This article exists as part of the online archive for HuffPost Australia, which closed in 2021.

Meal Replacement Shakes: What's The Deal With This Popular Weight Loss Tool?

Portrait of happy young woman drinking smoothie in kitchen
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Portrait of happy young woman drinking smoothie in kitchen

As the name suggests, meal replacement shakes are used to replace meals. The first thing you may be thinking is: how can a liquid possibly replace a meal? But for those wanting to lose weight, these shakes may be a helpful tool -- they are not, however, a permanent fix.

“Meal replacements are portion-controlled, nutritionally-balanced ‘meals’ that help reduce your kilojoule intake, ultimately helping you lose weight,” Charlene Grosse, accredited practising dietitian and spokesperson for the Dietitians Association of Australia, told The Huffington Post Australia.

“Meal replacement shakes provide, in general, 800-900 kilojoules per serve.”

The common ingredients of these shakes include skim and whole milk powder, soy protein, inulin, sucrose (sugar), vitamins and minerals, and flavours such as cocoa and vanilla. The shakes usually come in the form of a powder which you then add milk or water to.

“Meal replacements are high in protein and fibre, which help you to feel full and satisfied,” Grosse said.

Aside from shakes, meal replacements come in other forms -- and some are better than others.

“They come in a variety of formulations -- including powders, shakes, bars and soups,” Grosse said.

“Total meal replacements are nutritionally complete and are designed to replace all three meals.

“Partial meal replacements are not generally nutritionally complete -- they don’t provide all of the nutrients your body needs to function properly, leaving you at risk of developing vitamin or mineral deficiencies. They are designed to replace one or two of your daily meals.”

People trying to lose weight may benefit from meal replacement shakes. However, it’s important to note that these shakes are not a quick, easy fix.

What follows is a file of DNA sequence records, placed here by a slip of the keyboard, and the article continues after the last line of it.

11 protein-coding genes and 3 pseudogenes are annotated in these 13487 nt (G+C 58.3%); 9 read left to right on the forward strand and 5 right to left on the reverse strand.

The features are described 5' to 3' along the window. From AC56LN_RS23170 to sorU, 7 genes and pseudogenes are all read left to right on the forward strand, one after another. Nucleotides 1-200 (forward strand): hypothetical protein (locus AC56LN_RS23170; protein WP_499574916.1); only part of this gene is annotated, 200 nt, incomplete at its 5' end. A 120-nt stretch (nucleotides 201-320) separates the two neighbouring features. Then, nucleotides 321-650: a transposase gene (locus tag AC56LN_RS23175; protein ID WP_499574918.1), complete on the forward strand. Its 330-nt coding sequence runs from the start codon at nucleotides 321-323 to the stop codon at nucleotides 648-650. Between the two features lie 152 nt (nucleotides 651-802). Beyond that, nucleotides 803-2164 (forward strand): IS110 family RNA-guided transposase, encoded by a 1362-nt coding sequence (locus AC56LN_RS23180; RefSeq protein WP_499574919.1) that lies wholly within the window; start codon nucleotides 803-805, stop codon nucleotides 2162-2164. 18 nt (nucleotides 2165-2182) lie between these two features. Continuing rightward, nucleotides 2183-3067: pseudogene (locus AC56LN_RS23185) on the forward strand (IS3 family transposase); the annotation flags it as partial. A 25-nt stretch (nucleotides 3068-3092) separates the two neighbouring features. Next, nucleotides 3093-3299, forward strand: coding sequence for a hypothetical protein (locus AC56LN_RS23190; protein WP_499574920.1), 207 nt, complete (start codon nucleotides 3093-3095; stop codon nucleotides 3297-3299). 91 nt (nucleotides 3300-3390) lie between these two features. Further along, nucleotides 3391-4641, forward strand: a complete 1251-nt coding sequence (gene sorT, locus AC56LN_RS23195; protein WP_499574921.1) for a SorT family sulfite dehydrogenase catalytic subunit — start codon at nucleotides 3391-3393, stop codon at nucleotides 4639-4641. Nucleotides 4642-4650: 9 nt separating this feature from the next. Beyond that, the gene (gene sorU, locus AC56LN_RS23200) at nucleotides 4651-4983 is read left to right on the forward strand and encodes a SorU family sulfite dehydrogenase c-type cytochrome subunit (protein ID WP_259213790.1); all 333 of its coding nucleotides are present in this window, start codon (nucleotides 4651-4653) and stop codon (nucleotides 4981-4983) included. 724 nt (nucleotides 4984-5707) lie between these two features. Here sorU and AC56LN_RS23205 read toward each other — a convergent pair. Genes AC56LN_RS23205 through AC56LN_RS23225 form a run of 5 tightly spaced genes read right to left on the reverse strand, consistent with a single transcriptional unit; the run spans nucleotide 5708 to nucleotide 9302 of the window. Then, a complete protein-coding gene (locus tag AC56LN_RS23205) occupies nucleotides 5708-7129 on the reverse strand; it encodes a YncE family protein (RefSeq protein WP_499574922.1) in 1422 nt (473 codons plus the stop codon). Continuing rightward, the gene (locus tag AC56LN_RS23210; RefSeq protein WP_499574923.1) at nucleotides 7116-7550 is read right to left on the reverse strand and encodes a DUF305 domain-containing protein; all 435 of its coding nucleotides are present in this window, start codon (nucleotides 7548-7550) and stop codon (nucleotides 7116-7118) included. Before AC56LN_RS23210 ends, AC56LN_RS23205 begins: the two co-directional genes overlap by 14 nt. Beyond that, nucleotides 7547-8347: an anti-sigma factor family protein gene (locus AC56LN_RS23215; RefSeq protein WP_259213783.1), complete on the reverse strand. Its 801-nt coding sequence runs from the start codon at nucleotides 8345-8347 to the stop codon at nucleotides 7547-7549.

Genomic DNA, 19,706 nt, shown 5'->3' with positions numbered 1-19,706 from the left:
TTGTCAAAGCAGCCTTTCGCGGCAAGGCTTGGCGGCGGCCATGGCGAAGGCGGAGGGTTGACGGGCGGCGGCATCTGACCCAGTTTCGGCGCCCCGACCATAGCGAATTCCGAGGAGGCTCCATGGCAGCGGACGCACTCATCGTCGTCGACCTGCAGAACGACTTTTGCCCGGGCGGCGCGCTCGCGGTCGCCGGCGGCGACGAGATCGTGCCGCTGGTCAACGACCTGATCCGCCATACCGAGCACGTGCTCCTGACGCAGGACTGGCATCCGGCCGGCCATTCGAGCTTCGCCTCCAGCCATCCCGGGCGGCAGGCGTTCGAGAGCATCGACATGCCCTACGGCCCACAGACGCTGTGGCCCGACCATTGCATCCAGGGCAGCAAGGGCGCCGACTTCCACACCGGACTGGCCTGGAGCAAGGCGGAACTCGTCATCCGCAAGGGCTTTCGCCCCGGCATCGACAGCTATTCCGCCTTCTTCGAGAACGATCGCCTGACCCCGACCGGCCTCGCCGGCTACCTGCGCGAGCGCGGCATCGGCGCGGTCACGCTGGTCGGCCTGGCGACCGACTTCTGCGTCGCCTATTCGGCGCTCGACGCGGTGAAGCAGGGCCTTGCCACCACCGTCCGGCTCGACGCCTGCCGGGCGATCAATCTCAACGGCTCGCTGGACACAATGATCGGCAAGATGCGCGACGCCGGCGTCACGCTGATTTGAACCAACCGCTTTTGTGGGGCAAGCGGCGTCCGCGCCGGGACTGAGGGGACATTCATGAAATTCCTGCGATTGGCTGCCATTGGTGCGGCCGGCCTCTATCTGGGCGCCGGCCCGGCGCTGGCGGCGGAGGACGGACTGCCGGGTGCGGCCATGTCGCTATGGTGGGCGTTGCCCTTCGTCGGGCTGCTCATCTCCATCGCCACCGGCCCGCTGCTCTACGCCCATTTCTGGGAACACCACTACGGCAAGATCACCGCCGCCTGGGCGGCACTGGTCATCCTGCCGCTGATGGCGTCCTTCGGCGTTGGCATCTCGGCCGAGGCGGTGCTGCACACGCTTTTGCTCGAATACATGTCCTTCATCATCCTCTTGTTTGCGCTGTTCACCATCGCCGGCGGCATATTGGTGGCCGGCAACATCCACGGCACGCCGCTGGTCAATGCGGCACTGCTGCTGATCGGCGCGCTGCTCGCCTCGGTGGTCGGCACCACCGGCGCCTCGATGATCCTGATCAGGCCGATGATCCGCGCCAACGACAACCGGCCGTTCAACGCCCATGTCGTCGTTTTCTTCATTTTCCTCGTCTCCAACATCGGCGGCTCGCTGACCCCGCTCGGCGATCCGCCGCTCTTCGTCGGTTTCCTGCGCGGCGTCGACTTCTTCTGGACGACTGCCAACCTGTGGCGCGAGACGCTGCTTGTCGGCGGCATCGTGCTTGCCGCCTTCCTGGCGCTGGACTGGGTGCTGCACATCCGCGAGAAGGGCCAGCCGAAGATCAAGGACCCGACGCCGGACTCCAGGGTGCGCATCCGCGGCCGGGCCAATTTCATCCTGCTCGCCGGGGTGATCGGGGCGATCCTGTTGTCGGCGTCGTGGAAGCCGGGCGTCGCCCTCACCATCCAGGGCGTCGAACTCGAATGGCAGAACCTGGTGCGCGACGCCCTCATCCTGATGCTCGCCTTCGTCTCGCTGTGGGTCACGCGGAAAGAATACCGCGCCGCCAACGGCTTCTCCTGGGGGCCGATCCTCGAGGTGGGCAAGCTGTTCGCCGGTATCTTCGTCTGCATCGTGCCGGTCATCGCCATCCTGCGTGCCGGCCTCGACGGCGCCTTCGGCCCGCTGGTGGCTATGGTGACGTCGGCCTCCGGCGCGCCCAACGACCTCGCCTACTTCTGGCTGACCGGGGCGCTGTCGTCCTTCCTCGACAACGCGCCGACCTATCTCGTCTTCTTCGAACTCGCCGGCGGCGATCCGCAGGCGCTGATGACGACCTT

“While they are definitely not a replacement for healthy eating and regular exercise, they can be a useful weight loss tool,” Grosse told HuffPost Australia.

“Weight management is more complex than energy in and energy out. If it were that simple we would not have the epidemic we have at present in western society.”

What using meal replacement shakes doesn’t achieve is the behavioural changes needed for long-term weight loss and maintenance.

“Results with weight loss will be short term as meal replacements do not teach behaviour change and cannot be sustained in the longer term -- it's not a natural way of eating,” Grosse said. “You will need to learn how to prepare healthy, balanced meals and include daily exercise to sustain weight loss.”

Meal replacement shakes also imply that everyone’s weight loss journey is the same, which is far from the truth.

“Learning to be the healthiest you can be requires an individual approach -- learning to understand what causes you to eat when you are not hungry, being non-judgmental of yourself in relation to food, and eating based on your needs at the time are all pieces of the puzzle that will help you be the healthiest you can be,” Grosse told HuffPost Australia.

If you’re wondering where healthy eating starts, Grosse recommends focusing on five core food groups.

“The Dietitians Association of Australia recommends a diet mainly consisting of foods from the five core foods groups, including vegetables, fruit, low fat dairy, whole grains, and lean meat, poultry and fish,” Grosse said.

Aim for your plate to be around half vegetables, a quarter lean protein and a quarter whole grain carbohydrates.

The Benefits

“Meal replacements are portion-controlled and are high protein which helps us feel full," Grosse said.

“They are also quick and convenient (so they fit into a busy schedule), and help with meal regularity (a simple way to stop skipping meals).”

The Drawbacks

“Meal replacements don’t offer the nutritional benefits of whole foods -- they can be ‘incomplete’, which in the long term can lead to vitamin or mineral deficiencies if unmonitored,” Grosse said.

“They don’t teach you how to create and follow a healthy diet or manage your eating habits once you stop using them."

For those with medical conditions such as kidney and liver disease, meal replacements may be unsafe to use, according to Grosse.

“There are risks involved with meal replacements and they are not suitable for everyone, so before starting a meal replacement diet visit your GP and make an appointment to see a dietitian to ensure they are a good option for you,” Grosse said.

“Meal replacements also lack variety which can lead to boredom, making you more likely to abandon the program. Flavour fatigue is common, and people often miss chewing or the social aspect of mealtimes.”

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